Guest post by Haitao Yu.
Despite significant social and economic progress during the past two centuries, economic development – ironically – has put some communities’ livelihoods in peril through globalization. As the 21st century unfolds, sustainable development, the development that meets the current generation’s needs without compromising the interest of future generations, has become both a timely and immensely imperative issue regarding ecological limits. Our understanding of sustainable development in Indigenous communities, however, is particularly under-examined as the local worldviews often collide with the dominant Western way of thinking.
It is important to study sustainable development in Indigenous communities because they are often the most in need of it and most vulnerable to economic exploitation – and the least able to make their sustainable development aspirations heard. In my research, I seek to address the question of how organizations can contribute to sustainable development in Indigenous communities through place-based organizing.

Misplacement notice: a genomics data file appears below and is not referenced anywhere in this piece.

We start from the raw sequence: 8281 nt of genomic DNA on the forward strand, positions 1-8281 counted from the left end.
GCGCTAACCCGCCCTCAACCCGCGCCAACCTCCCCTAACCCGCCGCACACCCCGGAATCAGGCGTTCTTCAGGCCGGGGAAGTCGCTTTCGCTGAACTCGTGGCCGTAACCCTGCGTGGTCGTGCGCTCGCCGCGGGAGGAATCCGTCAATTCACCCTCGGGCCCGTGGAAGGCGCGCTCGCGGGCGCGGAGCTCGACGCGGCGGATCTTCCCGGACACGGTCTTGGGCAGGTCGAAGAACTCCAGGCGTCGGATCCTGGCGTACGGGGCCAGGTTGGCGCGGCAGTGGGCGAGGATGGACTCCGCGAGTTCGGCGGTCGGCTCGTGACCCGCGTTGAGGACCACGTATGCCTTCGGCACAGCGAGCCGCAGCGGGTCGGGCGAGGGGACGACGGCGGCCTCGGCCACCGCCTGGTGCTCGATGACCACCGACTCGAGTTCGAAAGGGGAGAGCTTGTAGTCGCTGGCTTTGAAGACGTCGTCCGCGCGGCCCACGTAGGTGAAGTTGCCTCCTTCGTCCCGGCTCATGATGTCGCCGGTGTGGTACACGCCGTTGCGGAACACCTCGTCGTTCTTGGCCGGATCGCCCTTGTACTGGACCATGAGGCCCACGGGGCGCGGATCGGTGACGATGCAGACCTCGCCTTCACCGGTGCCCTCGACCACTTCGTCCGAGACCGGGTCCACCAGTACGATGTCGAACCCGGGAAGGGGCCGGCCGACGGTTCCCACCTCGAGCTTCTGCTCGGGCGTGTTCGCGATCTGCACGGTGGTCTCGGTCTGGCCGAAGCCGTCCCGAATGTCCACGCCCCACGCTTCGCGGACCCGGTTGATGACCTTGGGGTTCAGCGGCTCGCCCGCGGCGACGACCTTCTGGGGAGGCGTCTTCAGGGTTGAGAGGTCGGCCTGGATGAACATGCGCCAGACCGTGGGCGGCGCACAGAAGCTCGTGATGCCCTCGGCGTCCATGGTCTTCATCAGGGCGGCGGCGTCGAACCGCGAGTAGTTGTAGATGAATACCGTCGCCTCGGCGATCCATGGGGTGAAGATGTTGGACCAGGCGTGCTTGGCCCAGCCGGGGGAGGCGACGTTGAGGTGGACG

Ethnographic Work in the Peruvian Andes
In 2017, I conducted a three-month ethnographic study on the Tibetan Plateau of a social enterprise called Norlha Textiles, which utilizes yak wool to create high-end textiles, thus offering sustainable livelihood for the members of a Tibetan nomadic village. This experience sharpened my ability to conduct culturally appropriate, community-based, and collaborative research in an Indigenous setting.
During this study, I also came to learn about some European luxury textile companies’ work on alpaca fiber in the Peruvian Andes. I expected that there might be something similar happening in the Andes, where organizations use local resources to develop the economy while contributing to cultural preservation. This discovery became the basis for my current fieldwork project.
The small buildings that are located in the “desert” bordering the volcanoes are where the immigrants live in the city of Arequipa
Data Access Strategy